Years in Providence Theatre: 2
Shows: James and the Giant Peach (Narrator), Joseph and the Amazing Technicolor Dreamcoat (ensemble), A Hairy Tale (Narrator) 
 
 
Kieran Kelly, senior, Reverend Shaw; House of Integrity, Swim Team, Quick Recall
 
Question: What do you like about your role in general? 
Kieran Kelly: I really like how fun the character is to play. He’s super complex and has all these sides to him that he switches between throughout the play. It’s been a lot of fun exploring his character more in depth.
 
Q: What do like about playing the antagonist? 
KK: I like how conflicted Shaw is. While Shaw is an antagonist, he’s not a bad person. He’s just someone who’s been through a lot. I really enjoy getting to play him as someone who believes he’s doing the right thing.
 
Q: What is most challenging about your role? 
KK: The most challenging part about my role is my interactions with other characters, especially Ariel and Vi. Shaw has a very complicated relationship with his daughter and wife, and it can be hard to figure out how to best convey all the nuances in them.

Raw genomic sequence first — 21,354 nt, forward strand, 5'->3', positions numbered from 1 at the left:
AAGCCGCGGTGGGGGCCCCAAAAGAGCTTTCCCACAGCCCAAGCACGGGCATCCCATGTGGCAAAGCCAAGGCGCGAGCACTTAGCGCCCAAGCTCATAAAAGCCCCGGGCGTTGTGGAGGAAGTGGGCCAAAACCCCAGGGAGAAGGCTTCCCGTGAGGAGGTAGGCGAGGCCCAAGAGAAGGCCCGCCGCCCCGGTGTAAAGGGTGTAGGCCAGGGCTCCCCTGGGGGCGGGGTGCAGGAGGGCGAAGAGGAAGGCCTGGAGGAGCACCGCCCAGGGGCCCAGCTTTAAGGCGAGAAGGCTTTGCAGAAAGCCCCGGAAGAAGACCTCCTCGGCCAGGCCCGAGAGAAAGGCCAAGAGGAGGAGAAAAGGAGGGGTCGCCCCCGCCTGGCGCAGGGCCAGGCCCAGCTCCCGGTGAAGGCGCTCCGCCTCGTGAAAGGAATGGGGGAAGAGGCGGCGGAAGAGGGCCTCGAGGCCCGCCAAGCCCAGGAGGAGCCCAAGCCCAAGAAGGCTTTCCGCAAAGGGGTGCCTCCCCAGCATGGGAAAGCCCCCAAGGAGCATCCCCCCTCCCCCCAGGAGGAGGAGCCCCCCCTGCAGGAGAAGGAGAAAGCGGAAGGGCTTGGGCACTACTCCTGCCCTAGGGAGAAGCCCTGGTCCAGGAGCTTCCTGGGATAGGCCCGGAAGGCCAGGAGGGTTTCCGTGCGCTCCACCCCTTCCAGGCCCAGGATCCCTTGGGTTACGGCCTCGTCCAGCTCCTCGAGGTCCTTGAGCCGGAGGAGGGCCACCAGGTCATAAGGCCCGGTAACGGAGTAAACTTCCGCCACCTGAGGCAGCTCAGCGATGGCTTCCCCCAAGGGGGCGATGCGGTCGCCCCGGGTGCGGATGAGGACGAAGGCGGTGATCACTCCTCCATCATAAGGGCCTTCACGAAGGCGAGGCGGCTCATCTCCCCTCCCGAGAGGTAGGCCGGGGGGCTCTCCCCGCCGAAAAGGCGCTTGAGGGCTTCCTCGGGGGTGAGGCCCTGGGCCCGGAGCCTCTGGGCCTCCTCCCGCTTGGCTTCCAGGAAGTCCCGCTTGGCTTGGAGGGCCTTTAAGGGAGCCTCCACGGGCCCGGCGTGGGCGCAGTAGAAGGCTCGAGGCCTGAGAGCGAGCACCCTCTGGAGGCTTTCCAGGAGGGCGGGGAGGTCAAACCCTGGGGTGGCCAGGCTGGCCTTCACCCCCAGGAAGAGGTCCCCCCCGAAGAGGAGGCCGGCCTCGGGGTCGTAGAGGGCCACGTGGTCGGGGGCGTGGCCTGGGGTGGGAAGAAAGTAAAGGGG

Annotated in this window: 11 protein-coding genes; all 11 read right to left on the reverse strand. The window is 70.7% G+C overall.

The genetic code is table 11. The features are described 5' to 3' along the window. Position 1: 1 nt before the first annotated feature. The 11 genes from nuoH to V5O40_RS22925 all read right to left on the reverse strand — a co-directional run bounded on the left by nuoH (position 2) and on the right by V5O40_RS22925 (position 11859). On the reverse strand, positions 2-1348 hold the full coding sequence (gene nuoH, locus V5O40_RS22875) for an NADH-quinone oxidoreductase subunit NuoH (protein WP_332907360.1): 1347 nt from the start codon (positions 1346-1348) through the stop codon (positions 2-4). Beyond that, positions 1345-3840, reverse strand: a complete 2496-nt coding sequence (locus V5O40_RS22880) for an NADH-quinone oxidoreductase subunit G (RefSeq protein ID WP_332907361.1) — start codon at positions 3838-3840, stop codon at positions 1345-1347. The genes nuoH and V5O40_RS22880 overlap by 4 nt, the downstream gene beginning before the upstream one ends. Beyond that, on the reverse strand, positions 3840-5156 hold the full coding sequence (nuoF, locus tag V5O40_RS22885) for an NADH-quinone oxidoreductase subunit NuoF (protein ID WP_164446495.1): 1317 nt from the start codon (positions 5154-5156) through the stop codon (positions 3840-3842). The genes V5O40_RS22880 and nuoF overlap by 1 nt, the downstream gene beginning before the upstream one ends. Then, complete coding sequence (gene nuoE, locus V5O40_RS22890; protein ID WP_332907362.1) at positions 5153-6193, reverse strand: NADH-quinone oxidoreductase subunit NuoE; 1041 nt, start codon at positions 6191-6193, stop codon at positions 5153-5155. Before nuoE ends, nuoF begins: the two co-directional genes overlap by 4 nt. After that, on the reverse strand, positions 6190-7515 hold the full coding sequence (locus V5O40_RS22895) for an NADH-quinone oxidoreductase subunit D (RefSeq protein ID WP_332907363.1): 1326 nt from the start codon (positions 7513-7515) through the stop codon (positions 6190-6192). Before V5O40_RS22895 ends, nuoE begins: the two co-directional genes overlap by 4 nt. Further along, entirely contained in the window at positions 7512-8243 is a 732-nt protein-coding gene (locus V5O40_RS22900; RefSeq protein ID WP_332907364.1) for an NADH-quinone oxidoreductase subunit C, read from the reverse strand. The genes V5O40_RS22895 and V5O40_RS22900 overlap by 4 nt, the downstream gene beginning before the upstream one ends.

Q: What are you looking forward to this spring musical?
KK: I’m looking forward to being able to do one last musical with the whole cast and crew, especially the seniors. Also, I’m looking forward to eating out after the shows!
 
Years in PHS Theatre: 4
 
 
Aaron Burke, senior, Willard Hewitt – Ren’s best friend; House of Loyalty senior executive delegate, Student Ambassador, Hiking Club, Pro-Life Club
College plans: Purdue University, meteorology/atmospheric science
 
Question: Is the character you play similar or the opposite of your personality? How does that help you portray him on stage?
Aaron Burke: My character, Willard, has a personality that is very different from my own. Willard is a country boy who is very naïve to the realities of the world beyond Bomont. He is also very defensive and isn’t afraid to fight anyone who he sees as a threat. Our personalities are similar in a way because deep down he has a lot of common sense and he is a huge momma’s boy.